TULSA — Tulsa Public Schools is going back to class Wednesday with around 30 classrooms without a teacher.
That’s according to district officials who say this is nothing new - given Oklahoma’s history with an ongoing teacher shortage.
Tulsa Public School Superintendent Dr. Deborah Gist explained, “Sometimes what happens is we have (teachers) but they haven’t gotten through all the processing, so we have a gap of a few days.”
So, when these kids walk into class on day one, they won’t see their teacher, but they will see someone else.
Gist said, “We will have folks from the district office who are certified and ready to go, including me, to fill in to those places while the new teacher comes on board, so that the students have a smooth transition.”
It’s something Gist experienced firsthand back in 2017 when she - the superintendent of the second largest school district in the state - started the school year teaching third grade.
So, in the event of a teacher-less classroom, Dr. Gist wants parents to know their children will have an education professional leading the charge on the first day of school. She said, “What their child will have is a certified teacher in the classroom – someone who knows the position and is committed to making sure their child has an awesome start to school.”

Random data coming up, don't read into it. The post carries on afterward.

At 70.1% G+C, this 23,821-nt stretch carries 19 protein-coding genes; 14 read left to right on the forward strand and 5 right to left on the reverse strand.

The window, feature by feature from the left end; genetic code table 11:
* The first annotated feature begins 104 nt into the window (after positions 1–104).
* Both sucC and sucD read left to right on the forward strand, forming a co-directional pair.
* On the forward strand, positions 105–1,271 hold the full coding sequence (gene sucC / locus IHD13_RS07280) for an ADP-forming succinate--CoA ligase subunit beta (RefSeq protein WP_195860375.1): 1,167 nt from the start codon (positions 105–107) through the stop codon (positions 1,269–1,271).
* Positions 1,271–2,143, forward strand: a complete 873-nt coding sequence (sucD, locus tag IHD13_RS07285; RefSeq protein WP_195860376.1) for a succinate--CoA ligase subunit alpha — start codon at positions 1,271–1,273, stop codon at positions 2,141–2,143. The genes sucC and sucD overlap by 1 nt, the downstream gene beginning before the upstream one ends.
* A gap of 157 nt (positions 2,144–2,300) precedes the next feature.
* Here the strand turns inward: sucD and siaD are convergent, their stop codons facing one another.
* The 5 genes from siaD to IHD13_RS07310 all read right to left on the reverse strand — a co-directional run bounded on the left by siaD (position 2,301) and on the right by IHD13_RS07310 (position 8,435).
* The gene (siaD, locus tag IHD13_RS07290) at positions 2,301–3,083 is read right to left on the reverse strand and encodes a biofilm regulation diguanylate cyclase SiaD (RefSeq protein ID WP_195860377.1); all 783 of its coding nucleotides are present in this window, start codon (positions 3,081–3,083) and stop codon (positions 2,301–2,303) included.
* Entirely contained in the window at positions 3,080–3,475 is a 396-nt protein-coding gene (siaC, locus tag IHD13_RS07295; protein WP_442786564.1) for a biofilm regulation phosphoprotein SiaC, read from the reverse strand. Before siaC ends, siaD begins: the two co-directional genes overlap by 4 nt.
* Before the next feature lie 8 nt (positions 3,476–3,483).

Tulsa Public Schools is still hiring and officials hope to have every classroom transitioned within next week.
The superintendent credits the teacher shortage to the lack of state funding, adding administrators across the state are grateful for the teacher raise state leaders gave two years ago and the slight increase this past year, but it’s still not enough to keep teachers in Oklahoma school districts.
The superintendent said, “We still have a tremendous amount of improvement we need to make in terms of the rest of what we invest in education. There are many other things that go into quality education besides teacher salaries. Even with those increases in teacher salaries, we are still very much behind the districts we compete with in Texas, Arkansas and Kansas.”
The Oklahoma State School Board Association reports there are nearly 600 teacher vacancies in the state of Oklahoma to date.
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